It's time for this column to get back to its roots, describing the "how and why" of complicated statistics. This week I tackle Michael Woolverton's reliever evaluation tools. These tools differ from most of the statistics I've reviewed previously because they are not context independent. Of course they are adjusted for park/league effects, but they focus on what is actually happening during the game when the reliever is pitching. The concepts behind Adjusted Runs Prevented (ARP) are pretty simple. Part of a reliever's job is to come in and strand the runners on base. Conventional run assignment places "blame" for those runs on the pitcher who let them on base. Without debating who deserves more blame for inherited runners scoring, it is sufficient to acknowledge that the reliever is partly responsible. He should be evaluated based on how he prevents runs in total, which includes stranding runners as well as not giving up his own runs.
The methodology is very simple for these statistics. In The Hidden Game of Baseball published in the early 80's the idea of run expectancy and base out situations was introduced. For those not familiar, the authors of the book took data from 1977 back into the 1960's to arrive at a contingency table. This is a fancy way of saying they determined how many runs on average could be expected to score for the remainder of an inning for any of the 24 baseout situations. Now the astute reader will quickly realize that such a contingency table is of much less relevance in today's offensive era. Woolverton's solution is to have a contingency table for each ballpark which neatly takes care of the park and league effects. Using this contingency table, it is easy to compare how well the reliever did at preventing runs compared to the average pitcher placed in the same situation.
Here is an excellent place to do a sample calculation. I don't have the actual tables, so I'll just use the conveniently provide generic ones Woolverton used on his recent base running article. Here's the situation: Jamey Wright pitches into the 5th inning and gives up a leadoff double, followed by a hit batter and a walk to load the bases with no one out. Royster finally notices something is going on and summons Ray King to face the lefty batter. At this point your intuition is telling you that getting out of the inning with only limited damage (a run or two) is probably a victory. You'd be right, as the expectation is 2.35 runs. Ray comes in and gets a quick strike. The batter then gets a fly ball to LF, which scores a run, but isn't deep enough to advance the runner to third. At this point Sammy Sosa steps up to bat and Royster, actually on top of the situation for once, decides to bring in Durocher. Jayson comes in to strike out Sammy and gets McGriff to pop out. To finish this calculation we need one more number which is the expectancy for runners on 1st and second with one out, which is 0.96. So how did Ray do? He entered the game with the expectation of 2.35 runs scoring and left with it at 0.96 for a positive difference of 1.39 runs saved. The exception is that he allowed a run to score so that gets subtracted from the total, still leaving him in positive territory of 0.39 runs saved.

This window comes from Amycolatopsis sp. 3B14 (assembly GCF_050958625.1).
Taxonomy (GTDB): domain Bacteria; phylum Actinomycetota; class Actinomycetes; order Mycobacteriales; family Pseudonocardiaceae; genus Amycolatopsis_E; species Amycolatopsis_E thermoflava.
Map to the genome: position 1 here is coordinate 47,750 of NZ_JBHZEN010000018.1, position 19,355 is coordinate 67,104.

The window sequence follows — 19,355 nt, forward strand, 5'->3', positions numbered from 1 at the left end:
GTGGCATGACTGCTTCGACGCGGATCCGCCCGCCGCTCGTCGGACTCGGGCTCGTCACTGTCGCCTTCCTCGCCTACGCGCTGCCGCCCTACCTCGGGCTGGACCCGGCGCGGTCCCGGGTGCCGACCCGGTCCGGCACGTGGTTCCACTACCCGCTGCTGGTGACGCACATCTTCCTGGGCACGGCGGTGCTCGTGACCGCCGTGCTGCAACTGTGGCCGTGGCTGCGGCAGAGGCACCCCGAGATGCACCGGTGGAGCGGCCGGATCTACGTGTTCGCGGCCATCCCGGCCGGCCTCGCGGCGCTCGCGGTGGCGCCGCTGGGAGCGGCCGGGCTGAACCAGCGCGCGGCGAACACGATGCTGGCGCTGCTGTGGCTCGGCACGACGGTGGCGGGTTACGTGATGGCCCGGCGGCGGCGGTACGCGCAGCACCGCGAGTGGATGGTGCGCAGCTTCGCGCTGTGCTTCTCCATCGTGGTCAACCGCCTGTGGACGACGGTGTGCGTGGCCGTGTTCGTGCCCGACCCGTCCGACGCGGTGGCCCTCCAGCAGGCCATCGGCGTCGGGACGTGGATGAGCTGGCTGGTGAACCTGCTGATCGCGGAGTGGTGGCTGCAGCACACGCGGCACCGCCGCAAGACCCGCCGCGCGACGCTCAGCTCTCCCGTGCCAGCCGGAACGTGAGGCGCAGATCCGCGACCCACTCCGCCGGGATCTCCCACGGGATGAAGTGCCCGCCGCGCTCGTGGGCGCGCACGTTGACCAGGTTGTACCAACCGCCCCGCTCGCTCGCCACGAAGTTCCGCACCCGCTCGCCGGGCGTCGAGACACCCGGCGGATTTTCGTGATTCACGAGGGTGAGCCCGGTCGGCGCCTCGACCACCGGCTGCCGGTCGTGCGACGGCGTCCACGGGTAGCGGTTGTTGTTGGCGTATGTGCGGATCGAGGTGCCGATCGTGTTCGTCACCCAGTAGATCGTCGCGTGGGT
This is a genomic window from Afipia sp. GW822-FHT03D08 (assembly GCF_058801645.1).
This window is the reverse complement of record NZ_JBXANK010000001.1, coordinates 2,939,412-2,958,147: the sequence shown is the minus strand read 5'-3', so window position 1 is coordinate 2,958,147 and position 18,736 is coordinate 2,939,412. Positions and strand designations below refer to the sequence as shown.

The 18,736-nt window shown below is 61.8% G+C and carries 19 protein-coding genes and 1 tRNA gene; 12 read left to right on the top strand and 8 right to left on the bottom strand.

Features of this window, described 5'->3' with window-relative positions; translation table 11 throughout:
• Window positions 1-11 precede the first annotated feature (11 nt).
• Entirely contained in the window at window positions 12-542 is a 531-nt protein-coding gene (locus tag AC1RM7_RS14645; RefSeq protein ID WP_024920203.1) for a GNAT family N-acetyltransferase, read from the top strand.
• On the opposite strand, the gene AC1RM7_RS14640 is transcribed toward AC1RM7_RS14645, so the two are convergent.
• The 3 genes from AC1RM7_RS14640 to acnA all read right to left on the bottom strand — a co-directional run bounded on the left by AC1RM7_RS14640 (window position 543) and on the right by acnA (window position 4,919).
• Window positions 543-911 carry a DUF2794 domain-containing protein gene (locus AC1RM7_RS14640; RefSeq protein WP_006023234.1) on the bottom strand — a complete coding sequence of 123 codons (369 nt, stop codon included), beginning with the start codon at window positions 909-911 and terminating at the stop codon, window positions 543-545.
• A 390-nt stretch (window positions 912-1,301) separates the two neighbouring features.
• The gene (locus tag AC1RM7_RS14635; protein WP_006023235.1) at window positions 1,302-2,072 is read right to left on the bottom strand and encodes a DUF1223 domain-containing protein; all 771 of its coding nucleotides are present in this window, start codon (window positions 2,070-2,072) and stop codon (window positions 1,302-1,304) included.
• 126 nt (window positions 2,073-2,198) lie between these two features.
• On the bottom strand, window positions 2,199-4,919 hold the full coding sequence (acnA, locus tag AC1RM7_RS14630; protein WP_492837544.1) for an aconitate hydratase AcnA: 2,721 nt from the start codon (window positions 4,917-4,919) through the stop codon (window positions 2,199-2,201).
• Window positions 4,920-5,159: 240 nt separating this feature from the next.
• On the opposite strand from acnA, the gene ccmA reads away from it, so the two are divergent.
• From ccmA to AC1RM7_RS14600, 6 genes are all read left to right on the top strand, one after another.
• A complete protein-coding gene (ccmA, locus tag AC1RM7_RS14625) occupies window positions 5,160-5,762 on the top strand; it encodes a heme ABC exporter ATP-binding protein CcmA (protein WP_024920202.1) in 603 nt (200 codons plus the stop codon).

Continuing our example Durocher stays in to work the next inning. He gives up a leadoff walk, followed by an IF single, a strikeout, and a double play grounder to end the inning. To come up with his total, we start first with the inning he entered the game. He came in with an expected 0.96 runs to score and didn't allow any. Since he finished the inning, he gets credit for preventing the full 0.96 runs. Only beginning and end points matter in the calculation, so the run expectancy after he struck out Sosa doesn't matter here. He then worked the next inning without allowing a run. What happened during the inning doesn't matter as long as no runs scored. The run expectancy at the start of an inning is 0.51 runs. So adding those two totals together gives you 1.47 runs saved  a very good outing. What would have happened if Royster had pulled Jayson after there were 2 men on and no outs? Following through is pretty simple. When that inning started 0.51 runs could be expected to score; when he left 1.51 runs could be expected to score, for a total of 1 run that inning. Combined with his previous total of 0.96 saved, he ends up costing the team 0.04 runs.
Woolverton uses these calculations to arrive at a plethora of numbers. These other statistics aren't particularly useful in assessing total player worth, but they do help provide a full picture of a pitcher. Separate calculation are made to isolate only the pitcher's effectiveness at stranding runners, and in how other relievers have dealt with that player's own runners left on These are Inherited runs prevented (IRP) and bequeathed runs saved (BRS), respectively. Positive IRP means the pitcher has chopped runs off of other pitchers' totals. A positive BRS means that pitcher was bailed out by his teammates more often than average. One of the more interesting calculations is the difference between the runs assigned the pitcher by conventional scoring, and the total attributed to him with this system. It provides a nice measure of those pitchers whose performance is being poorly measured conventionally.
Player of the Week
I went into Wednesday night's game with three candidates for Player of the Week: Sheets, Jose, and maybe just maybe Jimmy "don't call me Olson" Osting. Clearly Ben's start knocked him out of contention, while Jose's HR and continued hitting streak helped bolster a merely good week into real Player of the Week contention. This left me sitting in suspense for Jimmy's Thursday afternoon start. Ouch  what a let down. Jose Hernandez is my Player of the Week in the most anticlimactic of ways.